ActivityPub Resources

on in activitypub2 min read

This isn’t really going to be a blog most, but more of a collection of tidbits and resources I found helpful in implenting the ActivityPub integration for the new version of my blog.

This post was last updated on Oct 10, 2019.

Specs

  • The ActivityStreams 2.0 spec is important, as it’s what ActivityPub is built on top of.
  • Similarly, the AS 2.0 Vocabulary defines all the objects and activities that AP actually uses in practice (and many more that it doesn’t).
  • The ActivityPub spec itself is quite useful, despite its many omissions.
  • There’s also LitePub, which has some extensions to AP.
  • The least useful by far spec is JSON-LD which defines how to use JSON to represent linked data and objects graphs. AS2 and AP are both built on this, but if you’re going for a simple implementation (or even a complex one), you can entirely ignore this and treat JSON-LD as plain old JSON objects.

This is also a helpful resource about how to go about reading the AP specification.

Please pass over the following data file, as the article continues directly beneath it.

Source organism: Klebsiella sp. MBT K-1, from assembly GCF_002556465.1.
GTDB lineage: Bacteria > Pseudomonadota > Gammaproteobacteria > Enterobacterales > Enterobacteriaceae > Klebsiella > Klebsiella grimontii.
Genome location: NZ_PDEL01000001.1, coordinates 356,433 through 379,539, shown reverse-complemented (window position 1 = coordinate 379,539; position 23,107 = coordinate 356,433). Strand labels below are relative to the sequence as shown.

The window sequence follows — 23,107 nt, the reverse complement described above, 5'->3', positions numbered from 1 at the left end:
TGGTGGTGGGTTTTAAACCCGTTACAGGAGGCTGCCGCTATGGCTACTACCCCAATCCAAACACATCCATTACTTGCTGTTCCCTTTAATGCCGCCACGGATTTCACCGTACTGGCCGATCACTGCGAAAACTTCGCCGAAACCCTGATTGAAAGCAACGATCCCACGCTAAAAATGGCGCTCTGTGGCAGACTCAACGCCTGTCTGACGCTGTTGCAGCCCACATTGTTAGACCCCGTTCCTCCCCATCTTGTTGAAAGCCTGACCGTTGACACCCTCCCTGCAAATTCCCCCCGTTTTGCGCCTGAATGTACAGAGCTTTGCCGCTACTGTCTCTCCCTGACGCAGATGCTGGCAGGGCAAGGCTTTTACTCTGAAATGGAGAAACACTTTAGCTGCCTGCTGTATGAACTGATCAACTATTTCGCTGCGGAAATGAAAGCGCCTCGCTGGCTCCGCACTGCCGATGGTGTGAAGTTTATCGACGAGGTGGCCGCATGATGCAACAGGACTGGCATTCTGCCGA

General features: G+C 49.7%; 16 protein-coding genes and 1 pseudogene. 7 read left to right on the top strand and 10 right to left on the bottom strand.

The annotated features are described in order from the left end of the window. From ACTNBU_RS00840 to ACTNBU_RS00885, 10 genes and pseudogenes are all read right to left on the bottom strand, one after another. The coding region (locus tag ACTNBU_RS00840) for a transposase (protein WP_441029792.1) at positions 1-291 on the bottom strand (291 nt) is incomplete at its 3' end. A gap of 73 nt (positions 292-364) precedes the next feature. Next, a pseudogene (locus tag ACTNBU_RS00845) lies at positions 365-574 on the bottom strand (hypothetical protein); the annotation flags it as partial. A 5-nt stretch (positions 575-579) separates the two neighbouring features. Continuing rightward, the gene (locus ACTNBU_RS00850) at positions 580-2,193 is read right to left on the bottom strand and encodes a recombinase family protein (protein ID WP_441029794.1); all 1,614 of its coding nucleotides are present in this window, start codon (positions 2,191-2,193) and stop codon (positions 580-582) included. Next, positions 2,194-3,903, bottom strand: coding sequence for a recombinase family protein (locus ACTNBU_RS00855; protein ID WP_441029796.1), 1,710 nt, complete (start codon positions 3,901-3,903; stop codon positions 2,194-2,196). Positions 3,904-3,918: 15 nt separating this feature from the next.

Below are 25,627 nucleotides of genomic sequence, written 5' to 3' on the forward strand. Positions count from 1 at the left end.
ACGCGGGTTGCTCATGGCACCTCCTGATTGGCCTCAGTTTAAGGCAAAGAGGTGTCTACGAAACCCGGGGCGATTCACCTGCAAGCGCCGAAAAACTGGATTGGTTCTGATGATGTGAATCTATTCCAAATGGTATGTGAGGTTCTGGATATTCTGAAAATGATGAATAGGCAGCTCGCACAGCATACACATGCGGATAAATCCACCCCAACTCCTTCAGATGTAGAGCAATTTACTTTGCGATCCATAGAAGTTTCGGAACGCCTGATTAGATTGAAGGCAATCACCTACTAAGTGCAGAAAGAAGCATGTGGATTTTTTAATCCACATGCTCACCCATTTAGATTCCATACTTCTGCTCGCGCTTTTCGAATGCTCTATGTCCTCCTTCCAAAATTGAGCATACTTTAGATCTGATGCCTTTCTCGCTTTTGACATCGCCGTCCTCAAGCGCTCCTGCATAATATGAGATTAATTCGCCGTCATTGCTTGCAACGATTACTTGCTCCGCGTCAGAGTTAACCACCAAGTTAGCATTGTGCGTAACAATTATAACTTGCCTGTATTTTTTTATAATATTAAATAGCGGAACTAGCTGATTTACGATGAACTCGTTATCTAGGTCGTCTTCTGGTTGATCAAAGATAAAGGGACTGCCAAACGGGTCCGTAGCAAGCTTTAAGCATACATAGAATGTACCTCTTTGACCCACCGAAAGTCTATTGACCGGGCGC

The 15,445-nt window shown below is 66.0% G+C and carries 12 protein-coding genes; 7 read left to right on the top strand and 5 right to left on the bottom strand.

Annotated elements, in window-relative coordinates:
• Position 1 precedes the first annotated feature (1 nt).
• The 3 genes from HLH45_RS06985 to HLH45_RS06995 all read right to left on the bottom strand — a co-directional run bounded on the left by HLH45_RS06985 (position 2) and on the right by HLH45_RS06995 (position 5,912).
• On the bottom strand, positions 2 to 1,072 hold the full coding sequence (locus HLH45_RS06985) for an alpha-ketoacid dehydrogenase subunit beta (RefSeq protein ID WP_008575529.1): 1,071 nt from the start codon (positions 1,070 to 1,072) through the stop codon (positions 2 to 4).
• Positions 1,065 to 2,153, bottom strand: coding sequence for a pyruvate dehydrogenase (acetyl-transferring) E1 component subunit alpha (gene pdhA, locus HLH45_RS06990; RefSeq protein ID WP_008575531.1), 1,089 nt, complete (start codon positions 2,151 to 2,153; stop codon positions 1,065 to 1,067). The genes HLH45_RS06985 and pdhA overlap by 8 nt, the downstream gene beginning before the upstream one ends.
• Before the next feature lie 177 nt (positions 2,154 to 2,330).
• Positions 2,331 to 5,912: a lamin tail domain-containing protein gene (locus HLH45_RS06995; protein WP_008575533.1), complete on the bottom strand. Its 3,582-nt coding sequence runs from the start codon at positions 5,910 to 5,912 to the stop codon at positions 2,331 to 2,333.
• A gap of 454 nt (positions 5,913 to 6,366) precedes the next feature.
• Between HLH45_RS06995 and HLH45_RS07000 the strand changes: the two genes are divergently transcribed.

Actually Federating

Reference Material

  • Darius Kazemi has a simple reference implementation of an ActivityPub server written using Node.js.
  • I used the Pleroma source code a great deal when working on my implementation, mainly just because I’m familiar with Elixir.
  • I’d also like to think my own implementation is fairly approachable (it’s about 700 lines of not-too-complicated TypeScript).
  • Ted Unangst has a collection of sample data which is useful for comparing how different implementations represent things in AP.

Other

  • For actually testing federation, ngrok is very useful for testing your implementations against others. It creates a tunnel from your local machine to a public domain with HTTPS already setup. Because your code is still running locally, you have access to all your usual debugging tools and can iterate rapidly.
  • Testing against other implementations running locally (be it on your machine or inside a VM/container) lets you access debug logs and see what the other server is actually receiving, which can be quite useful.
  • Ted Unangst also has his own compilation of AP-related links.

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